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Today in 1937: The Golden Gate Bridge opens. This photo was taken by Ansel Adams in 1932, before the bridge's construction started the following year.

Here's the story of the photo: One morning in 1932, Adams awoke to a sky filled with fast moving, rolling clouds, and took his 8" x 10" camera to the sea cliffs of the Golden Gate to capture the scene. Frustrated by the constantly changing composition and high winds, Adams nevertheless took a 1/25 second exposure with remarkable clarity and sharp focus.

In his book "Examples," Adams recalls that a photographer once protested that this photograph was "too pretty" to show the real Golden Gate, but the image's continuing popularity proves the relevance of Adams' vision.

More: http://bit.ly/1cgAU9Z

#Photography   #GoldenGateBridge   #AmericanHistory   #California   
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Cassie B.'s profile photoElizabeth Weston's profile photoKen Bryant's profile photoTobi P's profile photo
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What a wonderful post. Thank you.
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120 years ago today, photographer Dorothea Lange was born. As a government photographer during the Great Depression, she took this picture at a migrant farmworkers' camp near Nipomo, California. Lange's caption recorded her impressions of the family's plight: "Destitute pea pickers ... a 32-year-old mother of seven children."

First published in a San Francisco newspaper, this poignant image became one of the most famous photographs of the Depression era, emblematic of the hardships suffered by poor migrant families.

#AmericanHistory   #Photography  
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.....................so so so so so so so so so sosorry
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During World War I, seven million Belgian people were cut off from food and supplies by the German invasion and British blockade. Belgian lace makers made "War Laces" like this one to garner support from buyers in Allied countries. 

This round linen table cover contains the inscription "1915 Ardoye - Convent of the Holy Childhood of Jesus - Orphans" in the center. Ardoye (Ardooie) is in West Flanders, Belgium, in the area where the German army used poison gas for the first time on the western front.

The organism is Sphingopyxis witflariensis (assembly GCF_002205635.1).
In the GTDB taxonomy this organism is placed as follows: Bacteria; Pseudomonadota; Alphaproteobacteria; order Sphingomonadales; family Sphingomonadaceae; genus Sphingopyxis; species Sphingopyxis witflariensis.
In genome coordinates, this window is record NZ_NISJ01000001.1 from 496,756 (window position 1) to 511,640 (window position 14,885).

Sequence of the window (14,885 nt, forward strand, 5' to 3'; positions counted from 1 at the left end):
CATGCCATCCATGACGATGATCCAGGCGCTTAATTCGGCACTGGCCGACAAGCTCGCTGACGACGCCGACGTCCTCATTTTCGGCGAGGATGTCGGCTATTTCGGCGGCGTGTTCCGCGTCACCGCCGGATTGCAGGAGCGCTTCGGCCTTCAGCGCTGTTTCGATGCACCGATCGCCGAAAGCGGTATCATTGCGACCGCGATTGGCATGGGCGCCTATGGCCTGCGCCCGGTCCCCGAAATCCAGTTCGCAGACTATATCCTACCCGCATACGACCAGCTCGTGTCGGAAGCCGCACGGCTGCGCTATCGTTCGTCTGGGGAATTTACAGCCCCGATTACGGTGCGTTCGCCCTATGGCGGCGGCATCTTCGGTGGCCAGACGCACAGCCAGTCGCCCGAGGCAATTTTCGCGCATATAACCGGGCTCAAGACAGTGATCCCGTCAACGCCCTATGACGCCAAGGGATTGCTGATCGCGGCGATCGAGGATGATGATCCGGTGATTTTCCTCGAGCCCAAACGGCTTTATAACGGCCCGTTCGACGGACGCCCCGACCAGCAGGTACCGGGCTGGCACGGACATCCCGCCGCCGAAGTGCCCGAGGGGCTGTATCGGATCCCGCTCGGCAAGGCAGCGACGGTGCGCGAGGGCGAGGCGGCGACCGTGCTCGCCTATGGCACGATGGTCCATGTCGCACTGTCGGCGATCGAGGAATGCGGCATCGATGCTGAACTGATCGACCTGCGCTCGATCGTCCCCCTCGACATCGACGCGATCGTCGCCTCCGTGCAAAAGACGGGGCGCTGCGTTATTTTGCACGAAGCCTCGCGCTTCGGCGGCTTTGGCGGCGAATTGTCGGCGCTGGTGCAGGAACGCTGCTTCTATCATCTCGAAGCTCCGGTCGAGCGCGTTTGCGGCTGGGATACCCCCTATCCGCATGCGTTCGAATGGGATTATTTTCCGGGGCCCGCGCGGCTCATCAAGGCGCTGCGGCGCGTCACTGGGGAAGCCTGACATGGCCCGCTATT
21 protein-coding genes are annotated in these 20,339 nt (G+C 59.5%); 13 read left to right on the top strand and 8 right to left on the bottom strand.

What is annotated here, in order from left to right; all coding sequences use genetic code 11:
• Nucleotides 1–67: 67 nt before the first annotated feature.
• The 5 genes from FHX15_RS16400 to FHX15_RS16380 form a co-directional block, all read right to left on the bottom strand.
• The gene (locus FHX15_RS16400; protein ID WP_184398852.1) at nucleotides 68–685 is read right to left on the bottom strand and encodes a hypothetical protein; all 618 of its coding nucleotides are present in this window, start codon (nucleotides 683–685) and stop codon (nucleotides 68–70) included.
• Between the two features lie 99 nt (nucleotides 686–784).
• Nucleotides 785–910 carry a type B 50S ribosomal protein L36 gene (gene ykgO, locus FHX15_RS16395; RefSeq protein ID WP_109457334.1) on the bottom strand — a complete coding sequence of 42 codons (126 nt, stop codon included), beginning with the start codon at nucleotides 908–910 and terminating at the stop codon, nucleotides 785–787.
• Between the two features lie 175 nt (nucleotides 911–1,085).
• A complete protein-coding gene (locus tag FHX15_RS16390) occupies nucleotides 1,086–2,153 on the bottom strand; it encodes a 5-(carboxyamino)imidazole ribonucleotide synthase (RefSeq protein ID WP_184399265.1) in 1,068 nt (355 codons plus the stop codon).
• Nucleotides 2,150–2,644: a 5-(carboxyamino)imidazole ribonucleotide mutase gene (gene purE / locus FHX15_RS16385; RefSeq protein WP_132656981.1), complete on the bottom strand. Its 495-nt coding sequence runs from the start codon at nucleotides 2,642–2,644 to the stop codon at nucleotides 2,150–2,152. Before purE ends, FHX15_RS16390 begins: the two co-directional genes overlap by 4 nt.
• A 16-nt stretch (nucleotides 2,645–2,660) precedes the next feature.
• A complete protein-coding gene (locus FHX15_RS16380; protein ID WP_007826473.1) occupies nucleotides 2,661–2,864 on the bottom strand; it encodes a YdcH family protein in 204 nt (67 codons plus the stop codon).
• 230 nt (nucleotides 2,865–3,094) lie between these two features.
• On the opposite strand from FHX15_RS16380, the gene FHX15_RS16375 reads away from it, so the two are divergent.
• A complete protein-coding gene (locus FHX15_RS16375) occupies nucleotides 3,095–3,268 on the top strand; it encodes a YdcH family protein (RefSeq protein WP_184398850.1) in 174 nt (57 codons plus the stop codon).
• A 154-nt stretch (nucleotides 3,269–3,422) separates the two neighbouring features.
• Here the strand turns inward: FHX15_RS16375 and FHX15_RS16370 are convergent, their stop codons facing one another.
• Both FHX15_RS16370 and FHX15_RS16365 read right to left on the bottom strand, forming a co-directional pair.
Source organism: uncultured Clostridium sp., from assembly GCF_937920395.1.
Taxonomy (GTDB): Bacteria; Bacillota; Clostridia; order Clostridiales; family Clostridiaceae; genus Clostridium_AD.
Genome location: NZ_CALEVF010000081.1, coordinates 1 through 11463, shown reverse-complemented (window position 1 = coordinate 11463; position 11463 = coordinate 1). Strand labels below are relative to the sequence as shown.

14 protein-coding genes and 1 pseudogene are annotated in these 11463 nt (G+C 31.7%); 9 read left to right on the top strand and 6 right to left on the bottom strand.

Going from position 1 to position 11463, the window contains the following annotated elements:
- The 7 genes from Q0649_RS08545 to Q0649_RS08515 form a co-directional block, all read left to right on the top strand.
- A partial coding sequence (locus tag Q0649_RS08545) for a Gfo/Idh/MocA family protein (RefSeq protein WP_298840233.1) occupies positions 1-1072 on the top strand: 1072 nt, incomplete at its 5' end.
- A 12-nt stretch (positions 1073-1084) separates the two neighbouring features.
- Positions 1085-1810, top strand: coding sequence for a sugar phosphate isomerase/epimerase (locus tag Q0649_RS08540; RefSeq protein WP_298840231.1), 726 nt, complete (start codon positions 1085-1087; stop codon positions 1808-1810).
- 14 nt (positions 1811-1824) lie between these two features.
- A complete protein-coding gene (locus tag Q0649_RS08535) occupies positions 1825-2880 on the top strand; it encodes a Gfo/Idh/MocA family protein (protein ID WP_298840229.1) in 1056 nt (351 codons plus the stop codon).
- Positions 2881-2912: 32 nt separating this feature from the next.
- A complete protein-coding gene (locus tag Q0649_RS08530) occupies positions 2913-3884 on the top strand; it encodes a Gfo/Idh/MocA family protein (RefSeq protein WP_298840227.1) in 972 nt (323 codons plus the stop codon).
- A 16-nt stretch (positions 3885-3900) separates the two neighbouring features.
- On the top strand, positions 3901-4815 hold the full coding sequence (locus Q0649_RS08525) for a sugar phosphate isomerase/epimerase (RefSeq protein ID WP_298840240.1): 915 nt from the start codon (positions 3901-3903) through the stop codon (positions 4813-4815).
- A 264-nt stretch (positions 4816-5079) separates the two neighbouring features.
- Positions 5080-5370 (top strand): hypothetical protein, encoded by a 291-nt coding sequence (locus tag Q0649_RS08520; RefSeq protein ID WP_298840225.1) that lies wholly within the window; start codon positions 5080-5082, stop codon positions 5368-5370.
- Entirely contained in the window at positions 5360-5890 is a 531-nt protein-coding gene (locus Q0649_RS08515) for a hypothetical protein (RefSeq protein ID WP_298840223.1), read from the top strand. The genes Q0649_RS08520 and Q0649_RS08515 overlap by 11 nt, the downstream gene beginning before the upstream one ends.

The table cover is centered with bobbin lace. Bruges flower lace as well as tape lace and braided mesh techniques were utilized by the Belgian lace makers, who made this during World War I.

See more examples of War Lace: http://bit.ly/ww1laces

#lace   #textile   #TextileTuesday   #WorldWar1   #WW1   #History  
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I love Bruges. It's one of my favorite places on Earth.
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Today in 1768: Dolley Madison, wife of President James Madison, is born. This silk satin open robe is hand-embroidered with flowers, butterflies, dragonflies, and phoenixes. It is typical of the style of the late 1810s. Learn more about Dolley's role in the White House: http://bit.ly/1rUrlBa

#FLOTUS   #AmericanHistory  
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S Droz's profile photoPoppy Fields's profile photoLOURDES CUISON's profile photoMelanie Lawson's profile photo
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 For the date of the Historical time,  this gown is quite beautiful.  Unlike the wardrobe(if you can call it this) of today, which leaves much to be desired.
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Introduction
On Flag Day, Saturday, June 14, 2014, the Smithsonian's National Museum of American History invites Americans around the globe to join in a worldwide commemoration of the flag and the anthem. Raise it Up! Anthem for America will be a call to millions of Americans to participate in singing "The Star-Spangled Banner" simultaneously, led by a special guest on the National Mall, steps from the original flag that flew over Fort McHenry in 1814.

Visit us on the National Mall
1400 Constitution Avenue NW Washington DC 20560